Finding Stillness in Wonderland: An Interview with Little Simz


This story is over 5 years old.

Finding Stillness in Wonderland: An Interview with Little Simz

The British artist and rapper on self-care, being an introvert and her love of—and frustration with—London's creative scene.

The days had been long and the nights short for Little Simz. The rollout for her second album, Stillness In Wonderland, had started months ago, in early winter 2016, and promo and press carried on after the record's release. Radio interviews had given way to a short film, the short film had given way to a comic book, the comic book to a billboard, the billboard to the album itself, the album to an Australian tour, and that tour to Simz's own London festival, Welcome To Wonderland. It was now only a few days away and had left her saddled with rehearsals and preparations.


When we met, the festival – in full, called Little Simz Presents Welcome To Wonderland: The Experience and featured performances from Mick Jenkins and Nérija – was close to selling out. It was set to be one of her biggest solo shows to date, with hundreds of supporters to entertain and backed by an album she had not yet performed live in London – her hometown, yet the same city that held cause for the lingering frustrations you hear on Stillness in Wonderland.

Simz had made two albums – A Curious Tale of Trials + Persons and then Stillness in Wonderland – part-inspired she says, by Britain and its seasonal nature. But beyond acknowledgment from supporters and those who she held dear, few awards honoured either record (and when the Brit Awards were announced this year, Simz name was nowhere to be seen), few industry long-lists mentioned her name, few songs gained lasting radio rotation. If there were a music industry boys' club of cliques and record companies, then Simz was not part of the pack. But she still adored London and was proud to call it her home. She just couldn't quite understand why, on some occasions, in some circles, London did not seem to love her back.

So now here she was, sat in the back of a silver-plated Jeep parked up on a high street in east London; a brief interlude before she would prepare to go ahead with more rehearsing and recording. The winter evening was frosty and crisp. From the sanctuary of the big 4x4 all Simz could hear was the gentle rumble of buses and bikes and Ubers varnishing the tarmac, a symphony accompanying a part of the city that seemed to always be awake. She was silent, watching the headlights blur past in glowing streaks of yellow and white.


Though her album was called Stillness In Wonderland, it seemed these days Simz had little time to be still. She always had a task to handle. That said, she didn't have many complaints about this ever-filled schedule. It was, after all, a life she had chosen, one that promised long hours and relative uncertainty, but – if you were good enough, worked hard enough – the opportunity to travel and dream and freely create. It was a life that she seemed to enjoy.

So the plan, she said, was to keep working, even on evenings like this when she seemed worn-out and a little fatigued and 5PM's arrival did not mean recline and relaxation. "It's fun," she said, her arm resting on the window sill, "it's tiring, it's a lot of hard work but it really makes it all worth it in the end."

Noisey: The last time we met, we spoke a lot about freedom. Where are you at that with that concept now?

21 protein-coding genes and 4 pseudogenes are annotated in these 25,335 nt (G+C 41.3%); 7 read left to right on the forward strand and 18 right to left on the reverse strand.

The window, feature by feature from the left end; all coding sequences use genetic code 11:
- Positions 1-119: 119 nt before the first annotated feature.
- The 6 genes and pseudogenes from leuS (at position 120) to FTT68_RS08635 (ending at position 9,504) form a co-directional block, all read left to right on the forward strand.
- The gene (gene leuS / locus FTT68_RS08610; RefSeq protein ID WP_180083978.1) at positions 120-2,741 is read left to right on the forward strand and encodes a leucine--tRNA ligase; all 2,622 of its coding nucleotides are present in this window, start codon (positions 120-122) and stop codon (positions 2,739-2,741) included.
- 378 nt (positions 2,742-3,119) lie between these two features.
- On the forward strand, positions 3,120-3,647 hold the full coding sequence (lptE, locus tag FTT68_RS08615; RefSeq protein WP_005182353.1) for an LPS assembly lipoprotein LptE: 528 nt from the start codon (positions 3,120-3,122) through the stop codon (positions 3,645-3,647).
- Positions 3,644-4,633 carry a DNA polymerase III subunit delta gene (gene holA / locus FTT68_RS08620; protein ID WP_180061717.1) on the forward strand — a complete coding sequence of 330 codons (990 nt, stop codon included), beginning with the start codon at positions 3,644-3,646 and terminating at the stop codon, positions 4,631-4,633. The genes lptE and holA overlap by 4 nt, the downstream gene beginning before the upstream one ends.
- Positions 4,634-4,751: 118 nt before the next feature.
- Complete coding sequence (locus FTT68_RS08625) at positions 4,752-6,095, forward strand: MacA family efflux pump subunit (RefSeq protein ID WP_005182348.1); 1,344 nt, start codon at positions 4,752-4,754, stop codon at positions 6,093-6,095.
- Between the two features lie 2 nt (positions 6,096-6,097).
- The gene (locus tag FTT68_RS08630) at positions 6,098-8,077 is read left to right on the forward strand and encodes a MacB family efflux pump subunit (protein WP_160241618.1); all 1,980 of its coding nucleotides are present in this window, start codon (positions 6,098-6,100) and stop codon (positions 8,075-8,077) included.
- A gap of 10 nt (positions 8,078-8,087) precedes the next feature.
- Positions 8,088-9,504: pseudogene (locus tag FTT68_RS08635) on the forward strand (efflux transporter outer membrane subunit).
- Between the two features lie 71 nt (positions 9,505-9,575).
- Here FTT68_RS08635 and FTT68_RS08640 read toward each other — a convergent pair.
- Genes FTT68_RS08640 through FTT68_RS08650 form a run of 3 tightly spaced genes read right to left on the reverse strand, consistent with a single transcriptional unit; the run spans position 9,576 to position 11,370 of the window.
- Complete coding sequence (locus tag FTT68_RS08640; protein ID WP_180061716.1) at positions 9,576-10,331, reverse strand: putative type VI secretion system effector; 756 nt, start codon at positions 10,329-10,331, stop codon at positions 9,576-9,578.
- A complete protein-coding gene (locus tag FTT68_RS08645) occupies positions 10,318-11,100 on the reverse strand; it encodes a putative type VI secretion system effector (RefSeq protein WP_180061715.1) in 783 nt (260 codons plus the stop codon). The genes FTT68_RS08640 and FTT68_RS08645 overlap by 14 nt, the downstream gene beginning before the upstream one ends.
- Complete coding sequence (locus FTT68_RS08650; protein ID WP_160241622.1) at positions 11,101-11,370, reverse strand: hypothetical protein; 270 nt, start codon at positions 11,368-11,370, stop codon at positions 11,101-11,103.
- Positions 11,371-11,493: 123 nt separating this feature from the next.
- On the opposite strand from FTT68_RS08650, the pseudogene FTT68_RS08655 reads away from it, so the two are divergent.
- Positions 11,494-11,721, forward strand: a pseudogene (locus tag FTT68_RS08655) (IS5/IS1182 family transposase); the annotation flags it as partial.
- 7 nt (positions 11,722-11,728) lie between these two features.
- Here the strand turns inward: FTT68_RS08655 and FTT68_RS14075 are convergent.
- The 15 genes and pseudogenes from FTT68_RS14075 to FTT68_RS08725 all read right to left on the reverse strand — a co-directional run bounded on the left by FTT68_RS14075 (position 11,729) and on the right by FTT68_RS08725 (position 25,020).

Little Simz: What did I say, do you remember?

You were still in the stage of trying to figure out what the word means…
That sounds like me. I'm still there, I think, but it's becoming clearer to me what I think it is. I guess I'm in a place where I'm just trying to be free with what I can be. I want to be completely free with my music, I don't want to think too hard with it, I just want to make what I feel, which is what I think I did with this album. Sonically, I was able to piece something together which told a story well and felt really visual as opposed to just audio, you know what I'm saying?


So you do feel free in a sense, then?
In terms of being a creative yes, but as a citizen, not too much.

What do you mean?
I just feel a little boxed, a little claustrophobic, I feel like too much is happening at once and I feel like there are just too many opinions.

Do you mean with politics, particularly here in Britain?
I think it's a worldwide, global thing. Everyone's just got too many opinions. That's cool but it just gets a bit oversaturated and it's hard to know what's real, what's right, and what's not.

In a recent interview, you spoke about how travelling made you realise that the world can be your home. Have you thought about living elsewhere then?
Yeah [laughs].

Where would you go?
I want to go to so many different places. There's certain places that would be cool to live in for different reasons, there's certain places I would want to live in for work, certain places I want to live in just to live, just to detox or be away from everything, where I want to settle down or whatever it is. There's different parts of the world that would be more suited for different reasons. It depends on where I am in life I think, but I'm definitely coming close to stepping from London.

Why's that?
I just need a new change of – everything, in terms of this city – I don't know. Sometimes it just feels mad claustrophobic and just a little limiting. I feel like I'm at an age where I want to explore a bit and see what else is out there and if it doesn't work then I come home. I feel like home's always going to be there.


You've spoken recently about not feeling the full love from the UK. Is it linked to that?
I'm not running away from that, that's whatever. I feel like everyone picks up things on their own pace and the UK's just a little slow, it's cool. It's not an issue but Imma take my stuff elsewhere and figure it out elsewhere, where I'm maybe more appreciated.